OSPF Why it is not suitable for use on the Internet
OSPF is a protocol that is very well designed and is scalable to a very high degree. However, even though it does use areas very effectively to scale well, and it can use multiple processes, it is still not suitable for use on the Internet at large. Why? Well, for several reasons.
OSPF, like all IGPs, uses entries in the routing table that indicate the destination network and the next-hop IP. If it is designed well, this is fine if you have several thousand, or even tens of thousands of destination networks, and even thousands of OSPF routers. However, when you get to larger scales (hundreds of millions of destination networks, and millions of routers), the sizes of the routing tables and the processing power needed for routing decisions will quickly overwhelm the memory and CPU of any router, no matter how powerful.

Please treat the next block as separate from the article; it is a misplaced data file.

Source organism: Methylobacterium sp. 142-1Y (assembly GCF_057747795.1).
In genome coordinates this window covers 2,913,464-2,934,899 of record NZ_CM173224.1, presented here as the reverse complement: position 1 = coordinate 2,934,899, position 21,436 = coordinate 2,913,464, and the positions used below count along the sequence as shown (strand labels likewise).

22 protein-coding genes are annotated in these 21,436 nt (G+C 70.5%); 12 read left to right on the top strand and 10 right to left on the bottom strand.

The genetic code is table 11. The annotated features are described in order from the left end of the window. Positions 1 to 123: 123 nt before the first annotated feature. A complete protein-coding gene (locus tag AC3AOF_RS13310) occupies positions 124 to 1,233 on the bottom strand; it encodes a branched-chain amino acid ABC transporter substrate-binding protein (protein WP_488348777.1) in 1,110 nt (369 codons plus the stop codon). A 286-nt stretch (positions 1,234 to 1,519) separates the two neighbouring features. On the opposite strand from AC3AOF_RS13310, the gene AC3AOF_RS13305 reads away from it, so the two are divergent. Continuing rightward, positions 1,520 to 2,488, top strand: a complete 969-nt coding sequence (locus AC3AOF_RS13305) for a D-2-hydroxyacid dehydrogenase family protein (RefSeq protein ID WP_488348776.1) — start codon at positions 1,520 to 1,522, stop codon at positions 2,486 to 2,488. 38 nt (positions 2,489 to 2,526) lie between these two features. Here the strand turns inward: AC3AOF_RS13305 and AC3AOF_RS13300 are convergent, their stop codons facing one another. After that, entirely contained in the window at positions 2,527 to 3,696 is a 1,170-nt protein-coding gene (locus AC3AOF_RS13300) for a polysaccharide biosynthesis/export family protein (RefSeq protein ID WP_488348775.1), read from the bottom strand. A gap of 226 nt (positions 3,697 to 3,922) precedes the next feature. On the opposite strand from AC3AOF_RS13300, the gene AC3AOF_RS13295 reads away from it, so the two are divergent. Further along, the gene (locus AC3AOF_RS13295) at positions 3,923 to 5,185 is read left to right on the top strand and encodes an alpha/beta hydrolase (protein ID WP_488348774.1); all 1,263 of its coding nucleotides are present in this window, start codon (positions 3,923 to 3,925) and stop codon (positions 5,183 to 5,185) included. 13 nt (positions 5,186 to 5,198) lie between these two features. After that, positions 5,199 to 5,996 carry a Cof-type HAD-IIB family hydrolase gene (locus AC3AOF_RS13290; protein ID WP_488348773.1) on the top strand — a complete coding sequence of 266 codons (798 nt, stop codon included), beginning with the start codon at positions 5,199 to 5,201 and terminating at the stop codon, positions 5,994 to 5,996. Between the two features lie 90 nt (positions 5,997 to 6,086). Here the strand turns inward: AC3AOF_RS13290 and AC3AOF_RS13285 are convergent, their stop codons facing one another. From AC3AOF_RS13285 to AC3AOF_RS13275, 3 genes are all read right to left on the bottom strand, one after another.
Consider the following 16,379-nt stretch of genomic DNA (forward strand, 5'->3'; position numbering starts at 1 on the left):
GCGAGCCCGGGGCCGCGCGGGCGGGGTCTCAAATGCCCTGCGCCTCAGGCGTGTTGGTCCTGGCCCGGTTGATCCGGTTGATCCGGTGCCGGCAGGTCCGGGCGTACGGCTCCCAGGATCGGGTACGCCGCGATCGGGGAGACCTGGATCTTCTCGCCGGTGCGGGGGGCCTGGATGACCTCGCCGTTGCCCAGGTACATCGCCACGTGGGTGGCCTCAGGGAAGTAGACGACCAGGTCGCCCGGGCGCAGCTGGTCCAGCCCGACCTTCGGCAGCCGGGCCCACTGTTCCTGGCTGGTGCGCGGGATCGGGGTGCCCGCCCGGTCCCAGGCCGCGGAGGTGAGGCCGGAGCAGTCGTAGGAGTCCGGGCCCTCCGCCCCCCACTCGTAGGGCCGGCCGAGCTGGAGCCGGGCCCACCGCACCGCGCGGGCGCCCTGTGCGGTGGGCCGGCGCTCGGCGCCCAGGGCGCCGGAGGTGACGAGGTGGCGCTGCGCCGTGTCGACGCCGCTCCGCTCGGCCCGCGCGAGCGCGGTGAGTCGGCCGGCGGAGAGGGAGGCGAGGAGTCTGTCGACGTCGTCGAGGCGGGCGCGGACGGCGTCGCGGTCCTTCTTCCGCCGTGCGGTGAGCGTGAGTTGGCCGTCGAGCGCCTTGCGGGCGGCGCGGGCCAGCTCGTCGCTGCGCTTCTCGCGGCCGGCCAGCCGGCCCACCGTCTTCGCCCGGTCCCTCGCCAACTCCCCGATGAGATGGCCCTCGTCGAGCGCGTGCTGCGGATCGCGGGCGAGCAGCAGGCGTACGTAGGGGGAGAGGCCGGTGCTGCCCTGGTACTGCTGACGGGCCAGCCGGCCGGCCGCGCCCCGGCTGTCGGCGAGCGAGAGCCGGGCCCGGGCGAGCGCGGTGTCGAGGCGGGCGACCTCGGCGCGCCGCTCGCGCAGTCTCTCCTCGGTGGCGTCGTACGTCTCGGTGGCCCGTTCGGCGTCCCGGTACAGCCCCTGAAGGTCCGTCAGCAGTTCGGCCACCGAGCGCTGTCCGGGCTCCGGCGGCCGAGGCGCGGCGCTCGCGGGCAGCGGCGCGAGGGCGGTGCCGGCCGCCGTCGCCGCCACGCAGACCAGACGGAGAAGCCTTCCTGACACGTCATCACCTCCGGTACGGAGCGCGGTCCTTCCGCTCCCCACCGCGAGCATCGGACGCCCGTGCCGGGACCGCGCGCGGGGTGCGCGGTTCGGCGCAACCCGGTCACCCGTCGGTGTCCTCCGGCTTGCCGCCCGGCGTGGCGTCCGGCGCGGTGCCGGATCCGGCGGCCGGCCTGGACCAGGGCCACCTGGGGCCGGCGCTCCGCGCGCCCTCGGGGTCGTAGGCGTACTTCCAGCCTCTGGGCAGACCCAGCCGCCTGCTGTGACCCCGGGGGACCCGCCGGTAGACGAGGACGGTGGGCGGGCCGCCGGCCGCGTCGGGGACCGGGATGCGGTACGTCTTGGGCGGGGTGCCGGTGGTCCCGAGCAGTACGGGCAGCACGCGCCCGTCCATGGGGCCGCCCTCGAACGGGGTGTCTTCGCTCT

For larger networks, a different type of routing process and algorithm is necessary, so that the routers involved will not be overwhelmed. That’s where comes in. BGP is a path-vector routing protocol. Instead of using next-hop addresses to get to where you want to go, it uses a hierarchical routing method. The whole internet is separated into Autonomous Systems (ASes), which are essentially groups of thousands of routers. BGP will maintain path information from AS to AS rather than from router to router, giving this hierarchical structure to routing that makes routing more efficient.